News

  • Probe 1 – The Story of Slovak (Post)Conceptual art
    12 Dec 2018 − 24 March 2019

    Prague City Gallery / Stone Bell House Curated by: Vlado Beskid and Jakub Král Loans by Kontakt: Ján Mančuška, Julius Koller, Stano Filko, Roman Ondak The exhibition will introduce Czech public into one of the crucial tendencies found in modern and contemporary Slovak art. It will focus on the origination and development of Conceptual and post-Conceptual Art within the horizon of the past fifty years in Slovakia, i.e. from the alternative, unofficial scene of the 1960s to the post-1989 legal artistic platform. The oeuvres of two generations of artists, such as Viktor Frešo, Jozef Jankovič, Anetta Mona Chisa & Lucia Tkáčová, Martin Kochan, Július Koller, Marek Kvetan, Ján Mančuška, Roman Ondák, Boris Ondreička, Monogramista T.D, Rudolf Sikora, Pavla Sceranková, Peter Rónai and Jaro Varga, will serve to present particular forms of Conceptual artistic morphology, as it was shaped by the new aesthetic criteria with their codes, in the context of time. The exhibition, held as a specific contribution to the celebrations of the 100th anniversary of the existence of Czechoslovakia, will go hand in hand with interventions by several Czech artists (Jan Brož, Alice Nikitinová, Vít Soukup, Pavel Sterec, Antonín Střížek, Michaela Thelenová) who will loosely contextualize selected historical, social, economic and world-view facets of our history. Their main subject of interest is the transformations of the internal social paradigm, presented the loss of the utopian outreach of our thinking in connection with the declining big ideologies. http://en.ghmp.cz/exhibitions/probe-1-the-story-of-slovak-post-conceptual-art/

Artists

back
Stano Filko

Stano Filko’s works constitute an open invitation to travel through time. The unity and simultaneous diversity of his oeuvre stem from the following modes of constant change: relocation, rewriting, and rearranging. In the early 1970s, Filko released a detailed work list in a self-published “chronology of creation” [1]—a model that he transformed, modified, and subsequently negated. In his work, he fuses divergent impulses into a self-centered system of “personal ontology.” This system has evolved into two parallel lines that are in conflict with each other and thus give rise to a productive field of tensions. The diachronic line of his work charts the realm of identity arranged into the following time-sequential mutations of his name: Filko (1937–1977), Fylko (1978–1987) = 1st Clone; Phylko (1988–1997) = 2nd Clone; Phys (1997–2019) = 3rd Clone. It reflects the turning points in the artist’s style and thematic orientation. Together with Alex Mlynárčik, Filko was a pioneer of the sociological happening (HAPPSOC I–IV, 1965–1968). The modes of expression to be seen in his work appeared to expand by leaps and bounds during the 1960s—running from assemblage to environment, and from graphic works printed on maps to multiplied objects, sound works, project works and text works.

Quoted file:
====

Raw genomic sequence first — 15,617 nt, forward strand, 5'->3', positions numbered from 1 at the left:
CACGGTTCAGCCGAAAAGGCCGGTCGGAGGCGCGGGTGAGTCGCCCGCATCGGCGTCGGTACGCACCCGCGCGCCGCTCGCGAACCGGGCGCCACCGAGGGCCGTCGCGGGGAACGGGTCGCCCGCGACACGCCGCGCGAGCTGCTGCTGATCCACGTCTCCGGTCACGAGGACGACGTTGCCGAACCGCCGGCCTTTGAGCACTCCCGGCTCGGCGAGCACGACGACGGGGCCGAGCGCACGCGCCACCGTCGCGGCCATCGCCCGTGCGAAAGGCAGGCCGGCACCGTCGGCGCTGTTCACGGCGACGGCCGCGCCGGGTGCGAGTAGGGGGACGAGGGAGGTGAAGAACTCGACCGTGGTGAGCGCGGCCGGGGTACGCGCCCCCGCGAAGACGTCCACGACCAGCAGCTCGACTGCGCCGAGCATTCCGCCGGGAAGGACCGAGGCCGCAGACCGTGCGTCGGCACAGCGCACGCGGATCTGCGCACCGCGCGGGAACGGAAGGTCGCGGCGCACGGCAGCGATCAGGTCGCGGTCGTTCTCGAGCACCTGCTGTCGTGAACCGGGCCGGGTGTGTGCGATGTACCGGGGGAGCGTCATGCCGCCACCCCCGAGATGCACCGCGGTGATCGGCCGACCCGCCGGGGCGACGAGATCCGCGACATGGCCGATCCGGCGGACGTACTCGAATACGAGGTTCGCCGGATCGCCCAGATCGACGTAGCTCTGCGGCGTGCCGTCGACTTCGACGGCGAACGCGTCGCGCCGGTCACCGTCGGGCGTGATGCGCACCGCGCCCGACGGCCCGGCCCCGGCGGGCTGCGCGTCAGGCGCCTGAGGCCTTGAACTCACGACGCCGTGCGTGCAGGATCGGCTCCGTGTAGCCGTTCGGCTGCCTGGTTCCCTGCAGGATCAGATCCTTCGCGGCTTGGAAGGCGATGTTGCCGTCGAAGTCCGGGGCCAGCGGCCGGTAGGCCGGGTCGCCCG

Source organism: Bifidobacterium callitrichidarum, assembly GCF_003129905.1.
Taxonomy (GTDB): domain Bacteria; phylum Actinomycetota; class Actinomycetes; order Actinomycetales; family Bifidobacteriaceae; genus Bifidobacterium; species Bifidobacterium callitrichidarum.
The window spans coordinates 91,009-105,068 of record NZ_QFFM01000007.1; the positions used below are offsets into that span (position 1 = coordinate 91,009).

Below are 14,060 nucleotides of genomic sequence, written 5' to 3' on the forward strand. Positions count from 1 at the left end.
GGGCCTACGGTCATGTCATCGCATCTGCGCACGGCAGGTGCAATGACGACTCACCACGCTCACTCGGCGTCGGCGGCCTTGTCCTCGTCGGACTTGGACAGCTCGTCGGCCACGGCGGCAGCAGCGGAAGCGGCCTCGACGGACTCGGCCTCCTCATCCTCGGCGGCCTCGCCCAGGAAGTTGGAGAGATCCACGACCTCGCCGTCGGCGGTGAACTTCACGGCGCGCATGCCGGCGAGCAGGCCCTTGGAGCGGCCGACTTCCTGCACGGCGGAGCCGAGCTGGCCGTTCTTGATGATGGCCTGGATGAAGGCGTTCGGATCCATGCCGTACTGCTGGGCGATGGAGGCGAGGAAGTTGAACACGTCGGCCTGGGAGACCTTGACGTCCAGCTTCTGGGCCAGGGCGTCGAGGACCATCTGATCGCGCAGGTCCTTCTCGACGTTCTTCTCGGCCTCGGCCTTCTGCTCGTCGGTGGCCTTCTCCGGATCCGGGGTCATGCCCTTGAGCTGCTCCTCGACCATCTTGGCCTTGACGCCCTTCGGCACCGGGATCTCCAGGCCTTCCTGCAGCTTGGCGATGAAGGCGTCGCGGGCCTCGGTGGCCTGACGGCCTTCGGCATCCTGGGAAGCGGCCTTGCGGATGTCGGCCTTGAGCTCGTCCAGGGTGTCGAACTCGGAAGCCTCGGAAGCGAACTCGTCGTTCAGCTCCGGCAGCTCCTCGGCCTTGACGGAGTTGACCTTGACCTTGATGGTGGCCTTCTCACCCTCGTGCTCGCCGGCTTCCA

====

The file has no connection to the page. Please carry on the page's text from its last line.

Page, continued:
Along the synchronic line of his personal ontology, Filko has clustered the dimensions of space and time into a system of chakras and their five-color spectrum. As he worked on rebuilding his studio in the 1990s, he divided the architectural space into five elemental sections, thematically distinguished by the colors of the chakras.[2] He has defined this system, synchronic in essence and thus achronological, as a strategy of self-historicization. It embodies the chakra symbolism in these sections: red/pink represents the sphere of biology, erotica, and empiricism; green links HAPPSOC to Filko’s work on geopolitical maps; white stands for ontology and denotes the stages of the 1970s project entitled A White Space in a White Space. And blue encompasses the works of the graphic cycle Associations, his environments, and his artworks that explore cosmic themes.

 
D.G.


[1] Stano FILKO II. 1965/69 TVORBA / WORKS – CREATION / WERK – SCHAFFUNG / OUVRAGES (Bratislava: A-PRESS, 1970).

[2] Patricia GRZONKA, Stano Filko, in: BROZMAN, Dušan (ed.): Stano Filko (Praha: Arbor Vitae, 2005).

1937, Velká Hradná / SK, at that time ČSSR – 2015, Bratislava / SK

 

Please follow this link for a selected bibliography available at the ERSTE Foundation Library
Courtesy Slovak National Gallery. Juraj Bartoš, Stano Filko, New York 1984
Works
Browse All


  • Photo: Adam Sakovy
  • Photo: Adam Sakovy
  • Photo: Adam Sakovy
  • Photo: Adam Sakovy
  • Photo: Adam Sakovy
  • Photo: Adam Sakovy
  • Photo: Adam Sakovy
  • Photo: Adam Sakovy
  • Photo: Adam Sakovy
  • Photo: Adam Sakovy
  • Photo: Adam Sakovy
  • Photo: Adam Sakovy
  • Photo: Adam Sakovy
  • Photo: Adam Sakovy
  • Photo: Adam Sakovy
  • Photo: Adam Sakovy
  • © National Gallery of Kosovo, Photo: Enver Bylykbashi
  • Courtesy Galerie Emanuel Layr
  • Photo: Adam Sakovy
  • Photo: Adam Sakovy
  • Photo: Adam Sakovy
  • Photo: Adam Sakovy
  • Photo: Adam Sakovy
  • Photo: Adam Sakovy
  • Photo: Adam Sakovy
  • Photo: Adam Sakovy
  • Photo: Adam Sakovy
  • Photo: Adam Sakovy
  • Photo: Adam Sakovy
  • Photo: Adam Sakovy
  • Photo: Adam Sakovy
  • Photo: Adam Sakovy
  • Photo: Adam Sakovy
  • Photo: Adam Sakovy
  • Photo: Adam Sakovy

  • Photo: Adam Sakovy
  • Photo: Adam Sakovy